What You Need to Know About Using ICD-10-CM in Physician Offices
Happy St. Patrick’s Day! Even if you aren’t Irish, we could all use a little luck in dealing with the upcoming ICD-10 tornado that is due to hit in October 1, 2015. (revised date). If you haven’t started preparing, it’s time to hit the Fast Forward button and get going on your implementation checklist. It seems most of the ‘panic’ calls we are getting are coming from physician practices who are just starting to understand this is going to represent a major change for them. Working with Cavanaugh Consulting Group who is a business partner of H.I.Mentors, we have jointly developed the following ICD-10 facts to share with your medical staff who may be struggling with understanding the differences between ICD-9 and ICD-10 coding. Call 708-352-3507 today to set up some Fast Track help with ICD-10 if you find yourself needing a little more than a lucky clover.
WHAT YOU NEED TO KNOW ABOUT USING ICD-10-CM IN PHYSICIAN OFFICES
1. ICD-10 training in clinical documentation, NOT coding, is needed for physicians.
2. The documentation quality will determine if medical necessity and compliance are proven.
3. There is not a direct map nor one-to-one crosswalk from ICD-9 to ICD-10 codes. Many codes will require support from additional documentation in order to be assigned.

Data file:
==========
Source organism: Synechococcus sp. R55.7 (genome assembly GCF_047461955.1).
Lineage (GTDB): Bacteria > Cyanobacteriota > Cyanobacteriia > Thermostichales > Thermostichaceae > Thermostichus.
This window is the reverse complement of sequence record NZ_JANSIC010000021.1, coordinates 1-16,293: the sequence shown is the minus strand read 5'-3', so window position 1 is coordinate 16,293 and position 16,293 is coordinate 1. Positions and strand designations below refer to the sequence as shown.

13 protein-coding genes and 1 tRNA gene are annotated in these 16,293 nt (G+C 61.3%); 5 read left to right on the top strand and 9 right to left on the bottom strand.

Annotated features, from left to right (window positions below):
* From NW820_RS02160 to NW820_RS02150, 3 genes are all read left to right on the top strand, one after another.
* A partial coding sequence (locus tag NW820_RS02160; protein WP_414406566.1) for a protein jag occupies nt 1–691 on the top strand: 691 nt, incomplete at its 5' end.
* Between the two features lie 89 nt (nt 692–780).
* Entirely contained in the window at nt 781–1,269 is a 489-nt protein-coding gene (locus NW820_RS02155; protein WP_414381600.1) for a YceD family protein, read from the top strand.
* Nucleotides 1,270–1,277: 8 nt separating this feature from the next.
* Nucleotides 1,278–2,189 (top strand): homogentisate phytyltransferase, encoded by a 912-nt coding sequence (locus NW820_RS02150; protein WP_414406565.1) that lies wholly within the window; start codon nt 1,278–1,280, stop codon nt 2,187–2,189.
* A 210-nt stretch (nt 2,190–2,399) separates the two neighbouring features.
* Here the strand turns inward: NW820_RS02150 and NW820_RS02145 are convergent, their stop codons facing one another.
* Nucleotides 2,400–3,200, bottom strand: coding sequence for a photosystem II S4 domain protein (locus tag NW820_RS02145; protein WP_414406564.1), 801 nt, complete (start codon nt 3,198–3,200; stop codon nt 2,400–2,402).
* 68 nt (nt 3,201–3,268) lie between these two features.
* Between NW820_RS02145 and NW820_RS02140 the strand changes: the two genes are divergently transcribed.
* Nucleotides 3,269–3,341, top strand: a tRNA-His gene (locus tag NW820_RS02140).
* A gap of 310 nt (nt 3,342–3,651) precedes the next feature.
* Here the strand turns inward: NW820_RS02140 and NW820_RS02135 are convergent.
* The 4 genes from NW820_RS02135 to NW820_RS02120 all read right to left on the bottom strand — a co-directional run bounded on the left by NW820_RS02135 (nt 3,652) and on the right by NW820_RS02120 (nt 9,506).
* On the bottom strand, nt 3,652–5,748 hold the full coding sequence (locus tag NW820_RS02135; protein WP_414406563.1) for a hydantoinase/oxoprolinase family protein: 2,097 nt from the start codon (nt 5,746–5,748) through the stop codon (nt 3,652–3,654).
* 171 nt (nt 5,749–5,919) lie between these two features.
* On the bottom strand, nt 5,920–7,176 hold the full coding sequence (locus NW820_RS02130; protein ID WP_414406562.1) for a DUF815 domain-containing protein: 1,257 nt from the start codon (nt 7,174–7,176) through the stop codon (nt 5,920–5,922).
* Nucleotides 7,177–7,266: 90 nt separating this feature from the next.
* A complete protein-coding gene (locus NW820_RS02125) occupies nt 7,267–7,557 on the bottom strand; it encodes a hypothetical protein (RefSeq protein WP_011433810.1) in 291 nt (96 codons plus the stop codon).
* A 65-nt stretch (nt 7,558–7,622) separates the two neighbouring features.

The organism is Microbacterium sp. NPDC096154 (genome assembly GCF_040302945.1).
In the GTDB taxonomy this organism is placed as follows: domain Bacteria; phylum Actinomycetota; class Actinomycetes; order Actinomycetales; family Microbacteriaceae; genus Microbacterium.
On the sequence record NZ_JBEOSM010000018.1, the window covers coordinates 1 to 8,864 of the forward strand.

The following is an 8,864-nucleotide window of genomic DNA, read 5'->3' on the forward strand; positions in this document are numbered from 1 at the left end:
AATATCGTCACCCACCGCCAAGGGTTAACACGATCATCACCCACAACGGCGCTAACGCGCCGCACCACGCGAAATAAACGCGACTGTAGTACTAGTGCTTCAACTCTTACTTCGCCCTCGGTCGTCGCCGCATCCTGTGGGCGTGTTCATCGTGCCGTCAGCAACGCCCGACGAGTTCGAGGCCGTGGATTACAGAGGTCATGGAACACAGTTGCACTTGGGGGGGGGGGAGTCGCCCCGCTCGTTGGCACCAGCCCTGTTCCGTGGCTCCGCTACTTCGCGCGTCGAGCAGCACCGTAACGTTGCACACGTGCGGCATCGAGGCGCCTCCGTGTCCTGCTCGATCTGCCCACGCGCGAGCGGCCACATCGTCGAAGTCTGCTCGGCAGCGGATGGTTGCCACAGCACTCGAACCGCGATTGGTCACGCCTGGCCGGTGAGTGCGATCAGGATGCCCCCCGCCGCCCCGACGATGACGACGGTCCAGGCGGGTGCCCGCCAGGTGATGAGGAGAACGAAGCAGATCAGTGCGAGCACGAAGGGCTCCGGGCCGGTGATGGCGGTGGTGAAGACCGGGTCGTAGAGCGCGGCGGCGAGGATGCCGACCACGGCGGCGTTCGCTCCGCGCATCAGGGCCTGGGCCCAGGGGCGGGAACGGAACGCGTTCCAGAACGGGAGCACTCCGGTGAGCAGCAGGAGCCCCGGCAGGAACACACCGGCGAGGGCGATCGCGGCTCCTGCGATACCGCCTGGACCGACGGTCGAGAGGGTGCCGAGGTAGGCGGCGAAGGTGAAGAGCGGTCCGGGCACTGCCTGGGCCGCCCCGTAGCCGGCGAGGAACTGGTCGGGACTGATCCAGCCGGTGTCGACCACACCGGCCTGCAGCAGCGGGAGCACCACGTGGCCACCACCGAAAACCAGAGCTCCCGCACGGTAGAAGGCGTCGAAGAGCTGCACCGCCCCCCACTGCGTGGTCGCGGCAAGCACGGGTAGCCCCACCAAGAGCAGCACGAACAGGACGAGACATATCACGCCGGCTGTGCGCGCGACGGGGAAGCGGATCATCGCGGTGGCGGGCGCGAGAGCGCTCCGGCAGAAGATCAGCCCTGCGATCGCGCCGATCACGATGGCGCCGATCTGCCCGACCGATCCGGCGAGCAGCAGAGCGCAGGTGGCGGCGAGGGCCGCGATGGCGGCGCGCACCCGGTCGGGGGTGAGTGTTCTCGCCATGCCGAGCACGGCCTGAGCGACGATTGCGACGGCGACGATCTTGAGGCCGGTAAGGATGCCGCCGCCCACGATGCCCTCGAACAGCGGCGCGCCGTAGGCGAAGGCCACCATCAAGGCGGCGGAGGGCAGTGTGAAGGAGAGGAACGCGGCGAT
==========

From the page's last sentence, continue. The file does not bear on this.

4. Choosing a non-specific code, as was often allowed under ICD-9, may not be accepted nor meet medical necessity if used under the ICD-10 system.
5. Coders can assign codes only if there is supporting clinical documentation from the physician. They cannot extrapolate or make assumptions.
6. The total volume of codes needed, per encounter, is expected to increase dramatically in many cases.
7. ICD-10-CM was designed to have clinical documentation performed by physicians and clinical coding performed specifically by coders using encoder software.
8. There may be a need to submit ICD-9 as well as ICD-10 codes for certain payors for a certain length of time.
9. ICD-10-CM is not designed to work with superbills or pick lists.
10. Ambulatory physicians who also see patients in a hospital setting will have different rules and guidelines regarding documentation for ICD-10-CM and because of the added use of ICD-10-PCS for procedure coding for hospital inpatients.
11. There will be different levels and methods of training to meet the ICD-10 educational needs for clinical staff, administrative/executive level staff, and coding/billing staff.